Add crabs, and perhaps by extension other crustaceans, to the list of animals negatively affected by shipping noise in the world’s oceans.
A new study has found that ship noise markedly changes some important crab behaviors:
Working with the same common shore crabs that children delight in catching on crablines in UK harbours, the team found ecologically-critical effects of ship noise-playback on behaviour.
Matt Wale from the University of Bristol said: “Crabs feeding on mussels were often distracted when ship noise was playing compared to quiet harbour recordings. Furthermore, crabs took longer to retreat to shelter after simulated attacks in noisy treatments, and if turned upside-down they flipped back far quicker in noisy conditions rather than turning slowly to avoid attracting attention of potential predators.”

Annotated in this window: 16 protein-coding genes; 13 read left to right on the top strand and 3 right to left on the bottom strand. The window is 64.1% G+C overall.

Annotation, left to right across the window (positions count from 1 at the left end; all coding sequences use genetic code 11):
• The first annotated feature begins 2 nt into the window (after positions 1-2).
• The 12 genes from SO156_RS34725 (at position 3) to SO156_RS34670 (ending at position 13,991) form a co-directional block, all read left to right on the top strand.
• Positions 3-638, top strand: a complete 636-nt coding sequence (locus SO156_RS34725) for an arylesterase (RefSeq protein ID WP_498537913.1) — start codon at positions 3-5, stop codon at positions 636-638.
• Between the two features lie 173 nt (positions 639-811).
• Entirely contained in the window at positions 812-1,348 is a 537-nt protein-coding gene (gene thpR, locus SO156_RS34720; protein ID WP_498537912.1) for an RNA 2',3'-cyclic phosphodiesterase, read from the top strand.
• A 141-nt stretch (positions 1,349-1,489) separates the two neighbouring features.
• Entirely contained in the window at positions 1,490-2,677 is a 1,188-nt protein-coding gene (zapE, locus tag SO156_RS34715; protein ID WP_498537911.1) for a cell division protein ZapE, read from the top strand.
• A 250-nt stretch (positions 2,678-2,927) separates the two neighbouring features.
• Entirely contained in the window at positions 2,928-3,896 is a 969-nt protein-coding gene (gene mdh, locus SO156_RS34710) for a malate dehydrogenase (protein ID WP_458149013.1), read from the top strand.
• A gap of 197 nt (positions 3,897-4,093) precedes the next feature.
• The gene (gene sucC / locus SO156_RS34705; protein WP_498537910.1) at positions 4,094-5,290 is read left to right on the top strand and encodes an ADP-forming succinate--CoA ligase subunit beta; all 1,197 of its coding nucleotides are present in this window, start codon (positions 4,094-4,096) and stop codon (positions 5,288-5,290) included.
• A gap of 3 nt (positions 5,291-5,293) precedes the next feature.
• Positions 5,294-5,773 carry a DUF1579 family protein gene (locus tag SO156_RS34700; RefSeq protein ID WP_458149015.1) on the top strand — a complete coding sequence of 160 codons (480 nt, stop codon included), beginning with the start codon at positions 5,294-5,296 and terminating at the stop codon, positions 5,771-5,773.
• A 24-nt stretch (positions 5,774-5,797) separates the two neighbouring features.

Dr Steve Simpson from Biosciences at the University of Exeter said: “We have already found that ship noise raises the metabolic rate and energetic needs of crabs. If coupled with reduced foraging and worsened responses to predators, this cocktail of impacts may negatively affect growth, fitness, survival and, ultimately, harvested populations and whole ecosystems.”
Cetaceans (whales and dolphins), fish, and larvae of reef creatures have previously been found to respond to shipping noise in ways that can increase energy expenditures and stress levels; this is the first clear indication that crustaceans are also negatively affected.